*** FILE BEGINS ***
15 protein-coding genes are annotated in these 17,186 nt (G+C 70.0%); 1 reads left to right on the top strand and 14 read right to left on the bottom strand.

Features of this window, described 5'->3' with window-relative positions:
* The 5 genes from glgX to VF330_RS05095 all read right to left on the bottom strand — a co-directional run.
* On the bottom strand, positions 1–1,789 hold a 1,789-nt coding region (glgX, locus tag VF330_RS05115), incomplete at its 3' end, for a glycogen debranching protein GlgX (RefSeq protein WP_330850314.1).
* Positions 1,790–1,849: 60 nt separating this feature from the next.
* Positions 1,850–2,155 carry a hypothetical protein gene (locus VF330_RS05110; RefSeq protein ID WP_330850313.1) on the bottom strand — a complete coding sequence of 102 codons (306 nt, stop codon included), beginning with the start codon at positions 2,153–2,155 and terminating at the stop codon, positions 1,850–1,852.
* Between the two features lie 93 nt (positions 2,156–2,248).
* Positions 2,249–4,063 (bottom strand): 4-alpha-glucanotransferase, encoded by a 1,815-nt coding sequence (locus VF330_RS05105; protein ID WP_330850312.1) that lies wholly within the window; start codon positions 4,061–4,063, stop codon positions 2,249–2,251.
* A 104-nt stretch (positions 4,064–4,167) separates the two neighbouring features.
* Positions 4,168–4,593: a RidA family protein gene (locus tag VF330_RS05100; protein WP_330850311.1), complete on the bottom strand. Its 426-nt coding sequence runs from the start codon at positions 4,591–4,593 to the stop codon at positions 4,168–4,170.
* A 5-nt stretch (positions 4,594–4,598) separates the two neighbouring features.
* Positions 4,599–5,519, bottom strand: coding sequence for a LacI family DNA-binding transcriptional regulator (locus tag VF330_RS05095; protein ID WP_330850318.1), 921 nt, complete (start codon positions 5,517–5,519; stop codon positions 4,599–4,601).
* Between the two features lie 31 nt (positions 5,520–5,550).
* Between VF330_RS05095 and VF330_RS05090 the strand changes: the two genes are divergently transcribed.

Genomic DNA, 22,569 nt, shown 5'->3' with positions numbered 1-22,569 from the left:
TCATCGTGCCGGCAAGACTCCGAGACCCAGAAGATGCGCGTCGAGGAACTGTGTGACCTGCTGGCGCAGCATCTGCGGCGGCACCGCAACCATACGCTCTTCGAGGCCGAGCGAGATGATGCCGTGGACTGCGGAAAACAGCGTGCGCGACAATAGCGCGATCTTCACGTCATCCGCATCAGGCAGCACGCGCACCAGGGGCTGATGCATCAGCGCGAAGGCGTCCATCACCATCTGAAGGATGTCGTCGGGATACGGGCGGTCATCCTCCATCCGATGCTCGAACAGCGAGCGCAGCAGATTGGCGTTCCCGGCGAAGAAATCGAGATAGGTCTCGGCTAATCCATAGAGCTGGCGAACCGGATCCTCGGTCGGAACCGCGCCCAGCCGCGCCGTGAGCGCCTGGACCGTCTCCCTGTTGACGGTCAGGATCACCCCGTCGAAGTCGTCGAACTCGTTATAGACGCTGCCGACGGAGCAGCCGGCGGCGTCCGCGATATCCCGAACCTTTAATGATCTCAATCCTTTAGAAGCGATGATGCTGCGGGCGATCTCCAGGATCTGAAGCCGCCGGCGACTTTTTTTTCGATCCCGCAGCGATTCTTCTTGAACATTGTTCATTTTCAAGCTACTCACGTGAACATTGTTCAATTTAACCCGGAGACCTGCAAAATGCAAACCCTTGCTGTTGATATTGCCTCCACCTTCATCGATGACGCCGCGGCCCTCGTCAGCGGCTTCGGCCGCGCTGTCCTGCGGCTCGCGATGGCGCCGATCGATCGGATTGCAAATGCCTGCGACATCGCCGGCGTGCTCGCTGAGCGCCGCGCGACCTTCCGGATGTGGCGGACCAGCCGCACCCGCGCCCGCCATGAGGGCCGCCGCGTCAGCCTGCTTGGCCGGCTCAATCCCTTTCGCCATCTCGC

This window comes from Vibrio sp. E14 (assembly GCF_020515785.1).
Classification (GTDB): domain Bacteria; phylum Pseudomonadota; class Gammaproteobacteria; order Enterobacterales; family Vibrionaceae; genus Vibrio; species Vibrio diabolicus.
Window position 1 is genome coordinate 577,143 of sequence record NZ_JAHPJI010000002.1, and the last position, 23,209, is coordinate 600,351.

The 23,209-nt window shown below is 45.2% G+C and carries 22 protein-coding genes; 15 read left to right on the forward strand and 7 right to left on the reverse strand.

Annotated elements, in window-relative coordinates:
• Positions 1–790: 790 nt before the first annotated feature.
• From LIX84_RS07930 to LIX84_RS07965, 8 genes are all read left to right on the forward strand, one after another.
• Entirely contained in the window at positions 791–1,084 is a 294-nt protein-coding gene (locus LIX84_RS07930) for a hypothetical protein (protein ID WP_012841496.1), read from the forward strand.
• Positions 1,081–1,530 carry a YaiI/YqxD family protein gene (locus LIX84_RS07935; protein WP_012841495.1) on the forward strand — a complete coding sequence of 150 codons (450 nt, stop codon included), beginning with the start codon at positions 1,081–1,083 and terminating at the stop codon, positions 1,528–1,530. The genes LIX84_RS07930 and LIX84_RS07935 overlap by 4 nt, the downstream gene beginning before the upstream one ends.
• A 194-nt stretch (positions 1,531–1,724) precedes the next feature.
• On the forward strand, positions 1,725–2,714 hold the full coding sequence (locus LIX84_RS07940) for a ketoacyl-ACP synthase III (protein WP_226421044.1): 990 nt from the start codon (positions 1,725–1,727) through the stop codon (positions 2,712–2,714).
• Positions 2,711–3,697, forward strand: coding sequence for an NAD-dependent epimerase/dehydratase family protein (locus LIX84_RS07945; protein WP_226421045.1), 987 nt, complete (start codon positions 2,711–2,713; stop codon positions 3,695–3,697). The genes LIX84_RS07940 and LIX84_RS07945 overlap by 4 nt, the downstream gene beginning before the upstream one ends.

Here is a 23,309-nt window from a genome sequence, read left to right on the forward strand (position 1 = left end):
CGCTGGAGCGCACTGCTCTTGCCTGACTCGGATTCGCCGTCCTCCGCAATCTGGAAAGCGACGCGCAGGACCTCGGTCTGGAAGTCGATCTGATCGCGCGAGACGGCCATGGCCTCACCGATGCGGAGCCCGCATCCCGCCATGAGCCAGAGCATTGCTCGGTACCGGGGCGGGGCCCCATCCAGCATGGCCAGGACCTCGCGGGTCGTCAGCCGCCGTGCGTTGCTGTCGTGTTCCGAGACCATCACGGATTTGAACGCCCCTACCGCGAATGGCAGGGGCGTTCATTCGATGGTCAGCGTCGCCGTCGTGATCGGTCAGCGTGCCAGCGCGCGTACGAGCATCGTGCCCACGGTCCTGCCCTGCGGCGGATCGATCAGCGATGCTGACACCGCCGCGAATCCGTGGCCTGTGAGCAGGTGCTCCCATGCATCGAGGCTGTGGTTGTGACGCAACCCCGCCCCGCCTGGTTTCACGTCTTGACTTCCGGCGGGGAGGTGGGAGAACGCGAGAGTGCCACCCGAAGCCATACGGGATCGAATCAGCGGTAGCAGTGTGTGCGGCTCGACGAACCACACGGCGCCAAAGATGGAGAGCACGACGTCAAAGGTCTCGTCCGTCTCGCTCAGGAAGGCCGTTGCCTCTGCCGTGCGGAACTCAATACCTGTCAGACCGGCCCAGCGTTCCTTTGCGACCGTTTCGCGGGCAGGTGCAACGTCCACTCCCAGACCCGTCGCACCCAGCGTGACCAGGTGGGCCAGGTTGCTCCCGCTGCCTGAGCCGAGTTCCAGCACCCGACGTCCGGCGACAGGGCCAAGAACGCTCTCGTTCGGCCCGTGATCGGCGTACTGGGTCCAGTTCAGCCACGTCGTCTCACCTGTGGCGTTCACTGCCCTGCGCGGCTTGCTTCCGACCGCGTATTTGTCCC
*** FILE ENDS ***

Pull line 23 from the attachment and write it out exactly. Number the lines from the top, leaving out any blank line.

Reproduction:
• From LIX84_RS07930 to LIX84_RS07965, 8 genes are all read left to right on the forward strand, one after another.